Obama said the United States would enter into negotiations with the European Union aimed at reaching a transatlantic free trade agreement.

Comments

JV 1 year, 10 months ago

The printed edition of today's Gwinnett Daily reads "Obama seeks to end divide". and is written by an AP correspondent. Why the difference?

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FordGalaxy 1 year, 10 months ago

Raising minimum wage to $9 will not exactly help the economy. Causing labor rates to rise will mean companies will increase the price of their goods or services to maintain profitability. And if you're going to argue that a person can't raise a family on minimum wage, then I would say you're right. Perhaps people should make better life choices than trying to have children they can't afford.

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trooper59 1 year, 10 months ago

While I would agree that nobody on minimum wage should have children, I challenge you to solve the problems of: 1. Parents that have lost their jobs and now work for minimum wage for lack of better options. 2. Young people hoping to move up in life, but are underqualified and competing for jobs with #1. 3. Anyone working in an industry that has been impacted by use of outsourced or illegal labor.

Not everyone is living above their means. Some people are just screwed for lack of better options.

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notblind 1 year, 10 months ago

And it's gooberment at all levels that is doing the screwing.

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trooper59 1 year, 10 months ago

Not exactly. I won't applaud the government's performance during the economic crash, but you cannot blame them for the issue. The recession was caused by the third of our economy that makes up the financial industry - banks, Wall Street, etc. They were the ones that built entire fortunes based on toxic funds and debts they knew were bad.

And it's the private industry that keeps hiring out illegal labor and outsourcing jobs. Each business owner that uses either or both methods will defend themselves, declaring that they're resorting to the only means that allows them to be profitable. But that does not change the fact that they are giving American jobs to non-Americans.

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notblind 1 year, 10 months ago

The gooberment enables the financial industry and private industry to do the things you mention. The gooberment does NOT represent the taxpayers of this country, it represents the business elite that are gutting the middle class.

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FordGalaxy 1 year, 10 months ago

Agreed that not everyone is living above their means (although there is a strong argument that the federal government of our nation has been living above its means for several years now). But raising minimum wage will cause the price of goods/services to rise. If that happens, then you'll once again have pandering politicians saying we should again raise minimum wage, again causing the price of goods/services to rise, and it becomes a cyclical game of self-defeat.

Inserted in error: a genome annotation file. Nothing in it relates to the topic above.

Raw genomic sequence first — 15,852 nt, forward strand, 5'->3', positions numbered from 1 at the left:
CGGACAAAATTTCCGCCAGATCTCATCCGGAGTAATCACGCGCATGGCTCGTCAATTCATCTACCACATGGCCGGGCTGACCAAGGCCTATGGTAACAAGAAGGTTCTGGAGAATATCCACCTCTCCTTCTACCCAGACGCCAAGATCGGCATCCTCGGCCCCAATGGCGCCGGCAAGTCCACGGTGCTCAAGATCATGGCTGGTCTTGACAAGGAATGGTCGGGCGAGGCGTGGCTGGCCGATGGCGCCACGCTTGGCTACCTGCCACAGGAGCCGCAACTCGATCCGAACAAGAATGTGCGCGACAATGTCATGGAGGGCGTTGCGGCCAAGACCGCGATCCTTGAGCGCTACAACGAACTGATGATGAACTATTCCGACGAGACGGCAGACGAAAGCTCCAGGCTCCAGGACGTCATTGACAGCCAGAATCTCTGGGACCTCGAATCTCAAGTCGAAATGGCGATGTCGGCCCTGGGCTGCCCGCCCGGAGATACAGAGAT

Yes, sometimes people lose their jobs. Such is a sad fact of life in a capitalist society. Some people who lose their jobs have a hard time finding work because they're not trained to the specifics required in modern industry. Like technology, industry grows rapidly, and a person has to keep themselves updated or they could find themselves on the outside looking in.

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R 1 year, 10 months ago

Or not speaking Spainish ...

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kevin 1 year, 10 months ago

those on minimum wage collect thousands in other benefits that the taxpayers pay for.

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BuzzG 1 year, 10 months ago

President Obama never mentioned the $17 trillion in debt we have now run up. I guess he does not realize that his crazy spending is emptying out the Social Security trust fund as well as bankrupting Medicare. We are handing a big bill to future generations and Obama will not even mention it.

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trooper59 1 year, 10 months ago

You can't pin the debt issue entirely on Obama.

Social Security can pay full benefits through 2033 without any changes. As things stand it's looking at Disability Insurance and Old-Age and Survivors Insurance are going to be the first hit by any funding issues. Unfortunately you cannot prop up those two pieces of Social Security without increasing revenue or cutting spending, and crafting a tax plan that boosts Social Security's dwindling funds without using money taken from the very people it's designed to help would place most of the tax burden on the wealthy - which will never get pushed through congress.

Medicare is in a similar position.

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MissDaisyCook 1 year, 10 months ago

You can certainly blame Obama for not fixing it.
My Daddy once told me you can't drink yourself sober or spend yourself out of debt. We have plenty of tax revenue coming in; we (the administration) overspends on bloated, inefficient, unnecessary, and corrupt governmental programs.

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BurritoJones 1 year, 10 months ago

Exactly which programs do you feel are bloated and need to be cut or eliminated?

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FordGalaxy 1 year, 10 months ago